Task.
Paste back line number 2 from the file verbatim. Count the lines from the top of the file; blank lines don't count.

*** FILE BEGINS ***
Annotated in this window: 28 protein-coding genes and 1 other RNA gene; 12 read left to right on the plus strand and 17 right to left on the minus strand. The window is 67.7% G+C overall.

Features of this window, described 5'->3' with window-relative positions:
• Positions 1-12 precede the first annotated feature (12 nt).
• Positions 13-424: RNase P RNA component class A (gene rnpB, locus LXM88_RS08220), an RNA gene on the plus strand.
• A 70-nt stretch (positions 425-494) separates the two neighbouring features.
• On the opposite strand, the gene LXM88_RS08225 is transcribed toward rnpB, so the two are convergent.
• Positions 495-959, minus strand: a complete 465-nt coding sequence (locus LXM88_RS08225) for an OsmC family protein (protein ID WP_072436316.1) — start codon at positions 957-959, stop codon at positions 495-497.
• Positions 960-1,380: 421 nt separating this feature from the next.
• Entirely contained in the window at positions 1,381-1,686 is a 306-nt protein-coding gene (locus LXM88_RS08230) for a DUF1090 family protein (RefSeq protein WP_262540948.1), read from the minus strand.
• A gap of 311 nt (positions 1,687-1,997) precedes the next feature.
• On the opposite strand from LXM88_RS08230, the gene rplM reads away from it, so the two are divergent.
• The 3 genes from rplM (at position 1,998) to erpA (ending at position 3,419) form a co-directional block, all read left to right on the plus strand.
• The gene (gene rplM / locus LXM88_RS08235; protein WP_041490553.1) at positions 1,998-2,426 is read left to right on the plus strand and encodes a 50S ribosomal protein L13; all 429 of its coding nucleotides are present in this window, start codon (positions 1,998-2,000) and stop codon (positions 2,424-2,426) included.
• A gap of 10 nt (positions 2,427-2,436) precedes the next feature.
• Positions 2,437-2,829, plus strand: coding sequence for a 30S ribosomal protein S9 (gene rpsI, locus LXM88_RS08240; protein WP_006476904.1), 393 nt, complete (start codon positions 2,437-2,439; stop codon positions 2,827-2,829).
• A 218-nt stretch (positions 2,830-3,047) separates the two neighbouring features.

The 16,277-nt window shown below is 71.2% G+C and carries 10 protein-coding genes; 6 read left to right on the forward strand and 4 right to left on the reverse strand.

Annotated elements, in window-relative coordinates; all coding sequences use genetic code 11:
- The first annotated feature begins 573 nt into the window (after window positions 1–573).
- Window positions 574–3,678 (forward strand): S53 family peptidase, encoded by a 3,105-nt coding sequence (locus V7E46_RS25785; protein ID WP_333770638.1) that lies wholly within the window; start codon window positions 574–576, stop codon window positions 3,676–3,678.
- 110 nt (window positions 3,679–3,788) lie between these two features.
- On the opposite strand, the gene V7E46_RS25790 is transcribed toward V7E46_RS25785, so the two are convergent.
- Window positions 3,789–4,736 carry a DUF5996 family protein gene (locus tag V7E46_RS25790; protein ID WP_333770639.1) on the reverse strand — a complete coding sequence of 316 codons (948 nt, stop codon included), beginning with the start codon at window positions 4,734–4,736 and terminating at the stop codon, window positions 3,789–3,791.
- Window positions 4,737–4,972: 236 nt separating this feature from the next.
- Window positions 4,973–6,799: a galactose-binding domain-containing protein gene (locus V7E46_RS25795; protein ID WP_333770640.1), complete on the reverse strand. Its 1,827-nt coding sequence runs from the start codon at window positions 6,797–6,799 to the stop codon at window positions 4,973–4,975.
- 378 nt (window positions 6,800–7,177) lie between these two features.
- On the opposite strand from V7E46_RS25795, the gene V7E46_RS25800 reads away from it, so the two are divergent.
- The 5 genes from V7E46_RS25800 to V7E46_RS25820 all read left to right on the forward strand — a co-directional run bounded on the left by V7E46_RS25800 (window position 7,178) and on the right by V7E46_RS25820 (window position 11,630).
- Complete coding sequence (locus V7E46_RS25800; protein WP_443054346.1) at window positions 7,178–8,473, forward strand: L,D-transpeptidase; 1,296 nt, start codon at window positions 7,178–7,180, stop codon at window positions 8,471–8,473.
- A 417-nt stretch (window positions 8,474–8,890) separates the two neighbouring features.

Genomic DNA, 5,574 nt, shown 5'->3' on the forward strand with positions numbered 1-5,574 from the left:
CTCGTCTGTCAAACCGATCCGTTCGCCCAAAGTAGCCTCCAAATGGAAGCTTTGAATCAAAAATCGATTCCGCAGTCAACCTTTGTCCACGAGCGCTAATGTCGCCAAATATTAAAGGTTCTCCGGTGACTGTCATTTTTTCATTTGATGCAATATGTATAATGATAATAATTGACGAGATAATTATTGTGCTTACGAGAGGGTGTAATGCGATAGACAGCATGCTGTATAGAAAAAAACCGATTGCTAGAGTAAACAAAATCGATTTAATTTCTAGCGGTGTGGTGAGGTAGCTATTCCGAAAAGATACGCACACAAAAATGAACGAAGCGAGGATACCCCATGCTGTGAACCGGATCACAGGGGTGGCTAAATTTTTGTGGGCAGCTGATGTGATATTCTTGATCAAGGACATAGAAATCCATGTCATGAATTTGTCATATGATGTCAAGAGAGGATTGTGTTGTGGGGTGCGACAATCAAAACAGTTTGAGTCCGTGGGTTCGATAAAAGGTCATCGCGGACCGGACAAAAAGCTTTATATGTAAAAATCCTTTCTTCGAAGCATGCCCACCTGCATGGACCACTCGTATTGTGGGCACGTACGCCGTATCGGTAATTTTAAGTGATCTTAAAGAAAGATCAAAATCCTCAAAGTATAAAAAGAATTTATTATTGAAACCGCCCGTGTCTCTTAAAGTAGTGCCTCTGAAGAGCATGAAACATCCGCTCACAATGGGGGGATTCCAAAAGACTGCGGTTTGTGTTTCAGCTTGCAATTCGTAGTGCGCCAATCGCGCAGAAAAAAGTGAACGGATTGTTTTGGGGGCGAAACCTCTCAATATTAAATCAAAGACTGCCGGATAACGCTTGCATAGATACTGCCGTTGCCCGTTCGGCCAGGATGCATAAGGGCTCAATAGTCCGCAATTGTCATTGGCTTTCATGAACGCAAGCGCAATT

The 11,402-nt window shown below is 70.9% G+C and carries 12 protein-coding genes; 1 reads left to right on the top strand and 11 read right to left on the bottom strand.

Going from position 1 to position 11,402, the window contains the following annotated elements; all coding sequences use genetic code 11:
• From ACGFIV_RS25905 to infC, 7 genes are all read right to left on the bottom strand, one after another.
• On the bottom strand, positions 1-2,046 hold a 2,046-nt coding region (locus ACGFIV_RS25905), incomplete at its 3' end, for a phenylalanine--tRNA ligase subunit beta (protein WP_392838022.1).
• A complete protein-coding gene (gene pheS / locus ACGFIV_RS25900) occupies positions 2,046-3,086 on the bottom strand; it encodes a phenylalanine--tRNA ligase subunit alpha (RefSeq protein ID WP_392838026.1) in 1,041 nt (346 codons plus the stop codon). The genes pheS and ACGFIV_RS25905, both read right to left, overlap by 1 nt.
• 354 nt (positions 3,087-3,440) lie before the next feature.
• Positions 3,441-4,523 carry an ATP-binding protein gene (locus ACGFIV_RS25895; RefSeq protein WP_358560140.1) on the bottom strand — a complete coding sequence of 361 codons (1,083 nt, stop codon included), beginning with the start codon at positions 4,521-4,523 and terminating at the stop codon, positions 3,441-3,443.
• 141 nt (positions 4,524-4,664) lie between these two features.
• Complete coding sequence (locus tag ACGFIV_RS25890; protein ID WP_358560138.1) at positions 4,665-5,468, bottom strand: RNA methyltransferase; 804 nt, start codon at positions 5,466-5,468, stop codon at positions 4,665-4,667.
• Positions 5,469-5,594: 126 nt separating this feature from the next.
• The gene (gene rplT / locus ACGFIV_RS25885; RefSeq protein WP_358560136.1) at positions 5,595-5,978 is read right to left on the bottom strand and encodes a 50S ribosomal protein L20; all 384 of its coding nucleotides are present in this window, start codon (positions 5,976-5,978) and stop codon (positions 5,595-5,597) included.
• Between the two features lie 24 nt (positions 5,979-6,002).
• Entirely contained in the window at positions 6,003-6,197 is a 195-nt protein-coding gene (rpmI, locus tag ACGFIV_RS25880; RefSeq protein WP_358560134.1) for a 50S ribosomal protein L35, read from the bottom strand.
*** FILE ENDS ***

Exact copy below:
Features of this window, described 5'->3' with window-relative positions: